Functional foods are healthy, but why? by: Evangelyn Rodriguez for Natural News
A recent article published in the journal Food Science and Human Wellness discussed the potential of functional foods as a preventive or supplementary therapy for chronic or metabolic diseases.
Numerous studies have found that functional foods promoting autophagy — a regulated mechanism that enables the removal of dysfunctional or unnecessary cell components — can prevent or treat chronic diseases, as well as support optimal health and delay cellular aging.
These benefits of functional foods are attributed by scientists to their bioactive components. Today, the demand for functional foods is increasing due to the rising prevalence of chronic diseases, such as obesity, diabetes, cardiovascular disease and neurodegenerative diseases.
Recognizing this, researchers at Wuhan Sports University in China decided to explore the mechanisms employed by the bioactive components of functional foods to exert their health-promoting effects. They focused particularly on how these mechanisms are related to autophagy, as dysfunctional autophagy has been linked to the onset of many chronic or age-related diseases.
Autophagy and chronic diseases
Metabolism is a crucial part of autophagy and serves as a regulatory factor for three vital sources of energy for cells, namely glucose, fats and protein. When metabolism of these three energy sources is dysregulated, it results in high blood sugar levels and the formation of protein aggregates and lipid droplets, all three of which have been identified as contributors to chronic diseases.
In contrast, enhanced autophagy helps degrade these harmful substances, inhibiting disease development. Here’s how autophagy works against metabolic and age-related diseases, according to literature.
Characterized by high blood sugar resulting from insulin deficiency or insulin resistance, diabetes mellitus is primarily linked to beta-cell dysfunction or death. Beta-cells, or insulin-producing cells, are highly susceptible to oxidative stress, which can impair their function. Induced autophagy has been found to protect against oxidative stress, especially in insulin-associated tissues, such as the liver, adipose tissue and skeletal muscles.
Obesity is associated with an accumulation of lipid droplets, protein aggregates and damaged mitochondria, which are targets of autophagy. However, studies have found that in obese patients, autophagy is suppressed by excessive nutrition, which inhibits the activation of important signaling pathways. Therefore, enhancing autophagy will not only get rid of these harmful substances, but it will also reduce the excessive inflammation and fat formation that are the root causes of obesity.
Reduced blood flow to the heart is caused by the partial or complete blockage of coronary arteries. This event causes cardiac ischemia, a condition marked by the reduced ability of the heart muscle to pump blood due to injury. But during autophagy, free fatty acids and amino acids, which are essential for the survival of heart muscle cells, are released. Hence, promoting autophagy during cardiac ischemia can protect the heart from further injury and prevent life-threatening complications, such as heart attack or heart failure.
The accumulation of protein aggregates in the brain has been found to impair the function of neurons, damage their components and ultimately cause their death. That’s why protein aggregates are believed to be the root cause of neurodegenerative diseases, such as Alzheimer’s disease, Parkinson’s disease and Huntington’s disease. On the other hand, autophagy is a natural process designed to get rid of such harmful products, so inducing autophagy will greatly help alleviate the pathological symptoms of neurodegenerative diseases.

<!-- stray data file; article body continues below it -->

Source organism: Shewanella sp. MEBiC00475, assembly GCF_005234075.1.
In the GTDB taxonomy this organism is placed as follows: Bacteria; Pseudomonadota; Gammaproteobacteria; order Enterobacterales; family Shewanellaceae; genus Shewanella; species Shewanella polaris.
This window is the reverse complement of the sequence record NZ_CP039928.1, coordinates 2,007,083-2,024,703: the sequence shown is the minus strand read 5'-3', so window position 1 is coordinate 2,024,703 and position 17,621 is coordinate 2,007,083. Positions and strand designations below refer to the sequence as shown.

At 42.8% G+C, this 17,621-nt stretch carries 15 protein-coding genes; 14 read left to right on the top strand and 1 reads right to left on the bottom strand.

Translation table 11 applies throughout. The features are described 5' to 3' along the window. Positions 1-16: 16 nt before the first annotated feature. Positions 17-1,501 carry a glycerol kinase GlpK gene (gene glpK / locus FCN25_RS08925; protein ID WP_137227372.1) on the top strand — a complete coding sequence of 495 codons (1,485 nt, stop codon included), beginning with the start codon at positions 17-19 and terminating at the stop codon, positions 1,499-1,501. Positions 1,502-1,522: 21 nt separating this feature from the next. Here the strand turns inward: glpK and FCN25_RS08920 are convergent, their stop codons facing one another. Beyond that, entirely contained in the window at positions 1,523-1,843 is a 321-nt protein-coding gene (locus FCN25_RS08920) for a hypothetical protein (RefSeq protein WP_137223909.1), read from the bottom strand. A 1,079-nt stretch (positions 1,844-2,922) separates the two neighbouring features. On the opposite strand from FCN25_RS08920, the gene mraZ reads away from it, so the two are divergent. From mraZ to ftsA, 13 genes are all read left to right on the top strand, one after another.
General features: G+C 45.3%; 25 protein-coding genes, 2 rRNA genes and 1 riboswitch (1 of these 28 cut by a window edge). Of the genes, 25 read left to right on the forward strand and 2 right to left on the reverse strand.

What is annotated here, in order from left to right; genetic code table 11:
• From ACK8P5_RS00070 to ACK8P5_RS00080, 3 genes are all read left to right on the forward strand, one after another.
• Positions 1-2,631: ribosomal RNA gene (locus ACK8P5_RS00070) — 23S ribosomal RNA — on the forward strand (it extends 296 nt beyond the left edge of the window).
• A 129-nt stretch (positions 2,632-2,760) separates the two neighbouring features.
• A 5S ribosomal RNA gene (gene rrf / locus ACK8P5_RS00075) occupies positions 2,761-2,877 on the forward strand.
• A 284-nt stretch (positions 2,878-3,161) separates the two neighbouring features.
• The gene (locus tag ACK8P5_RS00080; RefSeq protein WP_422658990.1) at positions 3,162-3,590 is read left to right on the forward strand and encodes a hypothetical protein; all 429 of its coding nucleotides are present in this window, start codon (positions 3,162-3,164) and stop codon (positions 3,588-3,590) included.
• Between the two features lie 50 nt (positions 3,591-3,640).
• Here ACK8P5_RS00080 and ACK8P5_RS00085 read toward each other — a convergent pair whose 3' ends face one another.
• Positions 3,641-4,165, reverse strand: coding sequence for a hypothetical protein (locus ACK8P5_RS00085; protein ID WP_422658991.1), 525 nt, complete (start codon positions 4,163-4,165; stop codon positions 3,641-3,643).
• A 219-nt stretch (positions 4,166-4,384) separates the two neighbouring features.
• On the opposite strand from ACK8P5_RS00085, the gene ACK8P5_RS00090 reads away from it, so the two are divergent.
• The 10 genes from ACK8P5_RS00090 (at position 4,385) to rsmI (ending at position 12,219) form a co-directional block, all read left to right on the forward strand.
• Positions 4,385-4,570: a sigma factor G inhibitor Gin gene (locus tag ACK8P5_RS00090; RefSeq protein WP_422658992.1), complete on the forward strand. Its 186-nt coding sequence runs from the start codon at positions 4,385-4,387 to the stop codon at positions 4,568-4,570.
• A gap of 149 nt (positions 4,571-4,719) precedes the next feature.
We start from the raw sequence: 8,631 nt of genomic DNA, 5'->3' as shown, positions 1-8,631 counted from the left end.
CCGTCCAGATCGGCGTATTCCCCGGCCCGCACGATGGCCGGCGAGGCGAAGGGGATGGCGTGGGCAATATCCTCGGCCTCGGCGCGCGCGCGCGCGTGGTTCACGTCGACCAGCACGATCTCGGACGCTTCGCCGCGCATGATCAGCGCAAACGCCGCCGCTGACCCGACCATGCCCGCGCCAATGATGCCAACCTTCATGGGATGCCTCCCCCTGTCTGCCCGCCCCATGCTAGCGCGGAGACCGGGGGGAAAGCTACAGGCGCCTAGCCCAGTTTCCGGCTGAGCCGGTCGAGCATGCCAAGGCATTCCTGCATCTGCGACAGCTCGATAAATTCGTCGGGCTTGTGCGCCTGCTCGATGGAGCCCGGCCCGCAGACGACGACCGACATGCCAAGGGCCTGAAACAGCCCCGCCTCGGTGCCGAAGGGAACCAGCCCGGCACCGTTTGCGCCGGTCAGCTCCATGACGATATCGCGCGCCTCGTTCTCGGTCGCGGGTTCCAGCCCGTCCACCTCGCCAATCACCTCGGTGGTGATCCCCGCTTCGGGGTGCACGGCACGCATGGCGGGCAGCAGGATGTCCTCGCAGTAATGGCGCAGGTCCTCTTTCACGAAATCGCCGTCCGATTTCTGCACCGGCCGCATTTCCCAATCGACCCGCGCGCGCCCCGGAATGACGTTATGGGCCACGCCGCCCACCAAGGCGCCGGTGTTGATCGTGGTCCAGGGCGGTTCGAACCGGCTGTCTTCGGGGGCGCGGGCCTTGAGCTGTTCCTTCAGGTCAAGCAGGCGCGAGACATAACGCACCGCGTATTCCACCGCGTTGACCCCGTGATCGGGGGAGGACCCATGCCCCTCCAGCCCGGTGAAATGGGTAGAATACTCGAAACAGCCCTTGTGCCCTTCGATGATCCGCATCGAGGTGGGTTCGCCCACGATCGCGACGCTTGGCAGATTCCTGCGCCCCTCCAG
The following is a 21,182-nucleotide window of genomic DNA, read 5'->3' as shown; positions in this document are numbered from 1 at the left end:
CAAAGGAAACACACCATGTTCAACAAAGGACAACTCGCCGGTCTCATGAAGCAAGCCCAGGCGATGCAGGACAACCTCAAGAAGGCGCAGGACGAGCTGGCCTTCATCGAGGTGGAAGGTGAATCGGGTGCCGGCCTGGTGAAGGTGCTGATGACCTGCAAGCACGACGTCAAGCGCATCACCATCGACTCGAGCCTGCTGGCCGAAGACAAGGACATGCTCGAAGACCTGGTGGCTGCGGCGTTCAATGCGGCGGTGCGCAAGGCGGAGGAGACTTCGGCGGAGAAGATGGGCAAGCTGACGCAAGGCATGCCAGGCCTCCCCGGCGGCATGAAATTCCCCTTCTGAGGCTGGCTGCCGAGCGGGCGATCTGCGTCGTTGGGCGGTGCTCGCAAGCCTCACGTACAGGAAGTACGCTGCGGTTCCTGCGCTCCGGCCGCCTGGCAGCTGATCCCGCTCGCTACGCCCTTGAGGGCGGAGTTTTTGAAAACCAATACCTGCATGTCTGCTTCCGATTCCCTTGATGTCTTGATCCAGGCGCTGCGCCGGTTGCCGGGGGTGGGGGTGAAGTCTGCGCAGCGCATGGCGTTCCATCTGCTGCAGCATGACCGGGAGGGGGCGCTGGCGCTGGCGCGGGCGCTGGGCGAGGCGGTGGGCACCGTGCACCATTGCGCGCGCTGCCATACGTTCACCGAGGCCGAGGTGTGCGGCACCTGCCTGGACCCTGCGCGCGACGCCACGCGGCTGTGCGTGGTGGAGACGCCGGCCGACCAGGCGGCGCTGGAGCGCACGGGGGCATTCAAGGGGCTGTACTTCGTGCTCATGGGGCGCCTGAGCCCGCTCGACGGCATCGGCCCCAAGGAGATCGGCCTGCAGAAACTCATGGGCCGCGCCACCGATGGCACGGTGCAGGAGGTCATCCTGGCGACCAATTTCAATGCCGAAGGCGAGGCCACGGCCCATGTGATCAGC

Functional food components and autophagy
According to studies, the bioactive components of functional foods possess many beneficial properties, such as antioxidant, anti-inflammatory, hypolipidemic (cholesterol-lowering), blood sugar-regulating and neuroprotective properties. Many of these components are also capable of regulating the functional status of autophagy. Here are a few examples:
- Resveratrol — Typically found in berries, nuts and grapes, resveratrol is said to activate autophagy by activating a protein called Sirt3 and an enzyme involved in cellular stress responses.
- Epigallocatechin-3-gallate — A polyphenol found in green tea, EGCG is particularly useful in stopping the progression of metabolic diseases. By inducing autophagy, EGCG reduces lipid accumulation in blood vessels and suppresses the accumulation of lipid droplets.
- Curcumin — The main active component of turmeric, curcumin activates autophagy by increasing the expression of Bcl2 and Bax, two proteins that promote cell survival.
- Trehalose — A sugar produced by microorganisms like fungi and yeasts, trehalose has been found to induce autophagy and promote the survival of cells after exposure to hydrogen peroxide. Trehalose-induced autophagy has also been found to decrease tau protein levels in the brain, suggesting a neuroprotective effect against Alzheimer’s.
Many plant-based foods are functional foods capable of enhancing autophagy. These include fruits, vegetables and herbs, which are not only rich in essential nutrients but are also abundant in bioactive components. To prevent chronic diseases or address their symptoms, incorporate autophagy-inducing functional foods like turmeric, green tea, berries and nuts to your daily diet.